Footnote 62: Tacitus has employed a few lines, and Cluverius one hundred and twenty-four pages, on this obscure subject. The former discovers in Germany the gods of Greece and Rome. The latter is positive, that, under the emblems of the sun, the moon, and the fire, his pious ancestors worshipped the Holy Trinity in unity
Footnote 63: The sacred wood, described with such sublime horror by Lucan, was in the neighborhood of Marseilles; but there were many of the same kind in Germany. Note: The ancient Germans had shapeless idols, and, when they began to build more settled habitations, they raised also temples, such as that to the goddess Teufana, who presided over divination. See Adelung, Hist. of Ane Germans, p 296 - G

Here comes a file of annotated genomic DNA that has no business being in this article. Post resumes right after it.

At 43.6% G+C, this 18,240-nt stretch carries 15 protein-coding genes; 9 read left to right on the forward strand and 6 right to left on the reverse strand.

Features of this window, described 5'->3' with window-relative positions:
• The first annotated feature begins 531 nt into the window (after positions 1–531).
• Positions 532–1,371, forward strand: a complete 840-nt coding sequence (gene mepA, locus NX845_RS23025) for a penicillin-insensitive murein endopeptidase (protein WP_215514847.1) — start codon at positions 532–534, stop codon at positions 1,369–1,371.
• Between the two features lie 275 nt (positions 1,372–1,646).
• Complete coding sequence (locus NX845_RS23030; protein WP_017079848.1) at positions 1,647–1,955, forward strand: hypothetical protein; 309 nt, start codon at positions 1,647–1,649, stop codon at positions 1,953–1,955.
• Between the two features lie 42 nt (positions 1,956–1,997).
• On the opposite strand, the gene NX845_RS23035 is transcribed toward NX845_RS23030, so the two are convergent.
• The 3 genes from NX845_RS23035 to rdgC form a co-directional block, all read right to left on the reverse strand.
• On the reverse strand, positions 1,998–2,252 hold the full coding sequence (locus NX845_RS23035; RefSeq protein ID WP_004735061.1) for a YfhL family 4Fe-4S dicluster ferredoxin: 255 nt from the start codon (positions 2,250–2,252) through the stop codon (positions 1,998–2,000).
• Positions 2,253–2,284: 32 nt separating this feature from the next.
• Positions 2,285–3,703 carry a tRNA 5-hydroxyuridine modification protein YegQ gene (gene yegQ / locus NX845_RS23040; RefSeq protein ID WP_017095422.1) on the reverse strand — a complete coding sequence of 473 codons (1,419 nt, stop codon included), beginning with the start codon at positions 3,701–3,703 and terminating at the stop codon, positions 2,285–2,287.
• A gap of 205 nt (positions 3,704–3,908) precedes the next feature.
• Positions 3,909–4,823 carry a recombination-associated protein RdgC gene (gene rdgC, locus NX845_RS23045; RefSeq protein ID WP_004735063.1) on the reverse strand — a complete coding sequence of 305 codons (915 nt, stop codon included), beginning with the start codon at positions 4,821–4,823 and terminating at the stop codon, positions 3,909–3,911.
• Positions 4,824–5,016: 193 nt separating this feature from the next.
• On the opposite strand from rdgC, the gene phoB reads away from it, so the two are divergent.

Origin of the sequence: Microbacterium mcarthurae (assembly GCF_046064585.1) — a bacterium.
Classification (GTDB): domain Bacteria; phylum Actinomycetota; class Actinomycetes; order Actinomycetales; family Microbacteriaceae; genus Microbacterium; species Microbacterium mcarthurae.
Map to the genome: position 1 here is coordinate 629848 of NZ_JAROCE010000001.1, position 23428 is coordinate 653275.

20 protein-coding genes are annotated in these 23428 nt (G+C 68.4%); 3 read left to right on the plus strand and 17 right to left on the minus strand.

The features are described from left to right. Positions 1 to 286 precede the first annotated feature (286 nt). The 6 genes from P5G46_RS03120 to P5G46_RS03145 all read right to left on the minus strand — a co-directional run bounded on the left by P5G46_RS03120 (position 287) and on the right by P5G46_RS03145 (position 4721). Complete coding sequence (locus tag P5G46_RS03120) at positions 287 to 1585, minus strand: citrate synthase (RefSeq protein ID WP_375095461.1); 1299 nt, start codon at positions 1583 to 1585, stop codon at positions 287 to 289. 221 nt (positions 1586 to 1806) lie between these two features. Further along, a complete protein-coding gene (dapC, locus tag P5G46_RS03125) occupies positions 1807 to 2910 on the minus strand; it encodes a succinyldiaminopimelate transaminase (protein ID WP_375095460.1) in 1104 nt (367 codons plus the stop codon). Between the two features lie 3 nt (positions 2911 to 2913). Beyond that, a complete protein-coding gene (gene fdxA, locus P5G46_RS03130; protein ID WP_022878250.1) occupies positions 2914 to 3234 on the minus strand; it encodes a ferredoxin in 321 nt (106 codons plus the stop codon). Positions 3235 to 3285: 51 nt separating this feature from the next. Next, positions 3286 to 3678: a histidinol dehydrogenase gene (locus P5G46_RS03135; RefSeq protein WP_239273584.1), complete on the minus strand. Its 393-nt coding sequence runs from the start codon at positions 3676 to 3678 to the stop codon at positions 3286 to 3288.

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To cite original text:

Gibbon, Edward, 1737-1794. The history of the decline and fall of the Roman Empire. 1st ed. (London : Printed for W. Strahan ; and T. Cadell, 1776-1788.), pp. 227-234.